Please! Please don’t throw your coffee at your computer (it might make the keys unresponsive), ignore my post, or decide I’m a heretic until you hear me out. I certainly didn’t vote yes when the legalization of pot appeared on the ballot. Furthermore, I would vote no again, and again.
On the other hand, when I read, “‘Heaven is my throne, and the earth is my footstool,’” (Acts 7:49), and “… he who was seated on the throne said, ‘Behold, I am making all things new’” (Rev 21:5), I remind myself that Jesus, our Most High Priest, is in full control of all things. Furthermore, these Scripture references, among many others, cause me less angst, and the issue of legalized pot becomes a bit less menacing.
For example, I recently read the second of a three part series in the Denver Post in which the headline was “Legal pot bucks fill community coffers. Revenue helps with local problems ….” I am not so naive as to suggest that legal pot proponents had such lofty, altruistic motives in their minds when they fought the legislature to put the issue on the ballot. Frankly, I was flabbergasted when the ballot measure passed.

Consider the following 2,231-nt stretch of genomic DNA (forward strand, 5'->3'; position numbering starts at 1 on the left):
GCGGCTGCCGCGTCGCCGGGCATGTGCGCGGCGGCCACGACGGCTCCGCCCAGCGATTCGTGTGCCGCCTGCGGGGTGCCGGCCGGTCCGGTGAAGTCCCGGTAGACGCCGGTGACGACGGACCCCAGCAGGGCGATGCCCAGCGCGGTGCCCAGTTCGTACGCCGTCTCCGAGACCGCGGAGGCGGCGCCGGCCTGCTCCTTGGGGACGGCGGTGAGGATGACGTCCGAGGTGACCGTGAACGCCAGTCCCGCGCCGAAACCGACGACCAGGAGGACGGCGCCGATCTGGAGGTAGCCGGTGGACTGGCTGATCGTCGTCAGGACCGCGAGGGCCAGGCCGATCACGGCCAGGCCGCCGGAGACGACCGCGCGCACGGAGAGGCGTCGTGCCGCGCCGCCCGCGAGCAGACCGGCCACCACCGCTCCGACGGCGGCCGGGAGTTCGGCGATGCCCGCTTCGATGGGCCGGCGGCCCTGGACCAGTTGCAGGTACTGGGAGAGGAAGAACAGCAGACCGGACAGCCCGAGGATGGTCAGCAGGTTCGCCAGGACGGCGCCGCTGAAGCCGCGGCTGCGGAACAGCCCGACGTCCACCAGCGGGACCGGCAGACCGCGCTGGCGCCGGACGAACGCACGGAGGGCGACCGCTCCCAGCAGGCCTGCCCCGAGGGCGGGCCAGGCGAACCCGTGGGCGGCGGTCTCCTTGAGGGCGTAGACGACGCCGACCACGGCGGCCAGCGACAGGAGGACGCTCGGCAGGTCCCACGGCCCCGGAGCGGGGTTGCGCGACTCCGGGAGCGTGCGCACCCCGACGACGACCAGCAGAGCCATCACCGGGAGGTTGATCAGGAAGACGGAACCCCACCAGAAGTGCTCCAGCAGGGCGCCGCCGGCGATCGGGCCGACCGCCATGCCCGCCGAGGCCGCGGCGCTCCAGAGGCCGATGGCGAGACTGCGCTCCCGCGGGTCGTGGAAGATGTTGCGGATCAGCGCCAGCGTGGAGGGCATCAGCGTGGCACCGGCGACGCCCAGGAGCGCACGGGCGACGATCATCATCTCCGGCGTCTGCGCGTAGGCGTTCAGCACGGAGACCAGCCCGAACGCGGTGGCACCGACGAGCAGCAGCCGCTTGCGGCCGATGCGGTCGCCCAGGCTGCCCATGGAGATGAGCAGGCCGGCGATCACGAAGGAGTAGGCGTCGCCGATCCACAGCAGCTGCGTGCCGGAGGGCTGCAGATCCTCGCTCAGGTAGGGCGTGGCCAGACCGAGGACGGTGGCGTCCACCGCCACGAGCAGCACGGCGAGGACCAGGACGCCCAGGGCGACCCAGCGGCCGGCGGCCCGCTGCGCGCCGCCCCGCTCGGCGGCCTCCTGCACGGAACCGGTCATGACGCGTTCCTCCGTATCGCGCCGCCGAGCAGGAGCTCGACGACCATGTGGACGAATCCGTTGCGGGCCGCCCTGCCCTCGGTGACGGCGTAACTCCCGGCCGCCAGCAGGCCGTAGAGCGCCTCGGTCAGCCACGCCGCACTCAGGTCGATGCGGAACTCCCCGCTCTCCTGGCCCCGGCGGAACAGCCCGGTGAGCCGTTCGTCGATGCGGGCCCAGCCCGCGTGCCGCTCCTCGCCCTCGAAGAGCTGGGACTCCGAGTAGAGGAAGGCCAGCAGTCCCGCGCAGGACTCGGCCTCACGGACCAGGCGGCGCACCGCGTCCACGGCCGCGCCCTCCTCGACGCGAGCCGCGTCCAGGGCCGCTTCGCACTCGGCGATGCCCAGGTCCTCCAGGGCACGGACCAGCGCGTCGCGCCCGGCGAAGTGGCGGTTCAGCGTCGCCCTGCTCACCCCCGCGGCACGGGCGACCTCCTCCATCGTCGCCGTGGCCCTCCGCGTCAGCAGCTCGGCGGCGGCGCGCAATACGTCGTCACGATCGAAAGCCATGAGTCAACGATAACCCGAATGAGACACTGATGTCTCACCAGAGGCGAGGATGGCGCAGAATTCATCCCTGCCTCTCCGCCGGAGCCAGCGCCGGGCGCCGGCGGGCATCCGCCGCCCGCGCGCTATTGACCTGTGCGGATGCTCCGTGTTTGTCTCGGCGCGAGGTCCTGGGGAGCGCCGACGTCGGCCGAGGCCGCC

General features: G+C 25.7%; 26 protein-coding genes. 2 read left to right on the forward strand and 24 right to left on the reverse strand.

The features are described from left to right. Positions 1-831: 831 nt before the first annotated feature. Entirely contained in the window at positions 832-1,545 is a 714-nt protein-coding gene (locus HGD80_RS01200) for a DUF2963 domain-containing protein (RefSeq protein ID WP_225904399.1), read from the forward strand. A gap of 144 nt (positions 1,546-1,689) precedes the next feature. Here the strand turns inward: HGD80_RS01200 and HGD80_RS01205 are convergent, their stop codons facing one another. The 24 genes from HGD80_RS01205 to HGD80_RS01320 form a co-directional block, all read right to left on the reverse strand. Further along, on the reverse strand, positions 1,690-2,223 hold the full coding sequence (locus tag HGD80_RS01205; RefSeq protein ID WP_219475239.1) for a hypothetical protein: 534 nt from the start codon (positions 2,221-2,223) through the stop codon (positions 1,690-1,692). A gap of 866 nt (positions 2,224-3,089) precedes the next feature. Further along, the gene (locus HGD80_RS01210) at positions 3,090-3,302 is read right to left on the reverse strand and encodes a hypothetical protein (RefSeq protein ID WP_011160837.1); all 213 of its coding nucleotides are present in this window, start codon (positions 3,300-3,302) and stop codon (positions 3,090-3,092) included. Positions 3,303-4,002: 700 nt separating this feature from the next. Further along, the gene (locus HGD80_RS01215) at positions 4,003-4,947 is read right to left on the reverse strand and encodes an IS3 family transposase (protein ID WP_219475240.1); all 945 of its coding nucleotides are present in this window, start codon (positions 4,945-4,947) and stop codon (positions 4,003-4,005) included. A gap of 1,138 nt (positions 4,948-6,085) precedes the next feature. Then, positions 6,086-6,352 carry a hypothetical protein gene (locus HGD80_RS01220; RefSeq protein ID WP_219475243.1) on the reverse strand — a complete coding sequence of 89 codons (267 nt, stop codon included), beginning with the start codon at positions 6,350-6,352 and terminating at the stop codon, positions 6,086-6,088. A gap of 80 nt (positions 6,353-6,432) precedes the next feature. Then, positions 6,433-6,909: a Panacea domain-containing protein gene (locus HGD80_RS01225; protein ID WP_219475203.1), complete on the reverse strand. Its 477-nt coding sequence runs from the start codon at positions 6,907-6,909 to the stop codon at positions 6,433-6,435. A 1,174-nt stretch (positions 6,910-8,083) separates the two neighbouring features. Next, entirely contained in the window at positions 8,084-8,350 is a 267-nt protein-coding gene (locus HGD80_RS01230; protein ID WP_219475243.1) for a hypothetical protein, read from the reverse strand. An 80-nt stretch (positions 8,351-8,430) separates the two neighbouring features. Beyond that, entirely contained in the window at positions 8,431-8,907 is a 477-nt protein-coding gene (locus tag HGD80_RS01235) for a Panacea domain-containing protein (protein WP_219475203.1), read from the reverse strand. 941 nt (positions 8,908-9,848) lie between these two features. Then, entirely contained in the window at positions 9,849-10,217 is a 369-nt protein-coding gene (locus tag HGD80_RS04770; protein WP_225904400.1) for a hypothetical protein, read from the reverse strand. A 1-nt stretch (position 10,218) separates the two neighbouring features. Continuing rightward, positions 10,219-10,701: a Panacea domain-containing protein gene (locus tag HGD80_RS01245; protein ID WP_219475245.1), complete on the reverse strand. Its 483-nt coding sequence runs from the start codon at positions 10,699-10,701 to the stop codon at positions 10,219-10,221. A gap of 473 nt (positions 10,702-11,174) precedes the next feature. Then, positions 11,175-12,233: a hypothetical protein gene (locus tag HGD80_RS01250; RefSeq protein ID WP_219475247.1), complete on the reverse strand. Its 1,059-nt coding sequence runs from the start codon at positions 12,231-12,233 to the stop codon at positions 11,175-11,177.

Still, when I see a picture of Alfredo Borj, 14 years old, practice his layup on a new basketball court at Cottonwood Park in Parachute, Colorado, I smile.
Of course, not all small cities use their fair share of the tax revenue for a much-needed park. As reported, “Some officials seized on it to address social and economic challenge, while others caught up on long-deferred maintenance and improvements.” 
So, what should our response to legal pot, especially those varieties used for medicinal purposes, be?
I just wonder if while we find it conflicting to our own
moral compass, and don’t applaud it, perhaps we should look at some of the good
things coming from it, and smile.
 The Denver Post, December 31, 2018
 John Aguilar, contributor, The Denver Post, December 31, 2018